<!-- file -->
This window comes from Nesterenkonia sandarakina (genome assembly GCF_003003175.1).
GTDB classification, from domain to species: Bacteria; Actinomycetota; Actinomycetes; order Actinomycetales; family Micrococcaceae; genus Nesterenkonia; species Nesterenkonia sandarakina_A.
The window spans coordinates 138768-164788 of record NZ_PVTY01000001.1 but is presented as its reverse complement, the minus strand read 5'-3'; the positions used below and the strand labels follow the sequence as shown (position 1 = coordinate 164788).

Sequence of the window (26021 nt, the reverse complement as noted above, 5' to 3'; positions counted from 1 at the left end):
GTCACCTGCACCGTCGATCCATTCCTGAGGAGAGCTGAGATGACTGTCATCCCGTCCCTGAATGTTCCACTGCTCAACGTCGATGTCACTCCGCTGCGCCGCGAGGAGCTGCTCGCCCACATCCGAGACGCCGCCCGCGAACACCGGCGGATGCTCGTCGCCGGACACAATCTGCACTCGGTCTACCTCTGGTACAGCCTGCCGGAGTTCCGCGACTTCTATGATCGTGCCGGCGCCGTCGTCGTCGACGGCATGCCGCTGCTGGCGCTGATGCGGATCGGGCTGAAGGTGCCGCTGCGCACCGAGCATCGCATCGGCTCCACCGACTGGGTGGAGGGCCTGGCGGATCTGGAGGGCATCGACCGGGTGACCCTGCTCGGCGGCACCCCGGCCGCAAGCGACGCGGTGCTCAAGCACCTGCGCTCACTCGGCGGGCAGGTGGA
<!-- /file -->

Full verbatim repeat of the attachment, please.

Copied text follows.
This window comes from Nesterenkonia sandarakina (genome assembly GCF_003003175.1).
GTDB classification, from domain to species: Bacteria; Actinomycetota; Actinomycetes; order Actinomycetales; family Micrococcaceae; genus Nesterenkonia; species Nesterenkonia sandarakina_A.
The window spans coordinates 138768-164788 of record NZ_PVTY01000001.1 but is presented as its reverse complement, the minus strand read 5'-3'; the positions used below and the strand labels follow the sequence as shown (position 1 = coordinate 164788).

Sequence of the window (26021 nt, the reverse complement as noted above, 5' to 3'; positions counted from 1 at the left end):
GTCACCTGCACCGTCGATCCATTCCTGAGGAGAGCTGAGATGACTGTCATCCCGTCCCTGAATGTTCCACTGCTCAACGTCGATGTCACTCCGCTGCGCCGCGAGGAGCTGCTCGCCCACATCCGAGACGCCGCCCGCGAACACCGGCGGATGCTCGTCGCCGGACACAATCTGCACTCGGTCTACCTCTGGTACAGCCTGCCGGAGTTCCGCGACTTCTATGATCGTGCCGGCGCCGTCGTCGTCGACGGCATGCCGCTGCTGGCGCTGATGCGGATCGGGCTGAAGGTGCCGCTGCGCACCGAGCATCGCATCGGCTCCACCGACTGGGTGGAGGGCCTGGCGGATCTGGAGGGCATCGACCGGGTGACCCTGCTCGGCGGCACCCCGGCCGCAAGCGACGCGGTGCTCAAGCACCTGCGCTCACTCGGCGGGCAGGTGGA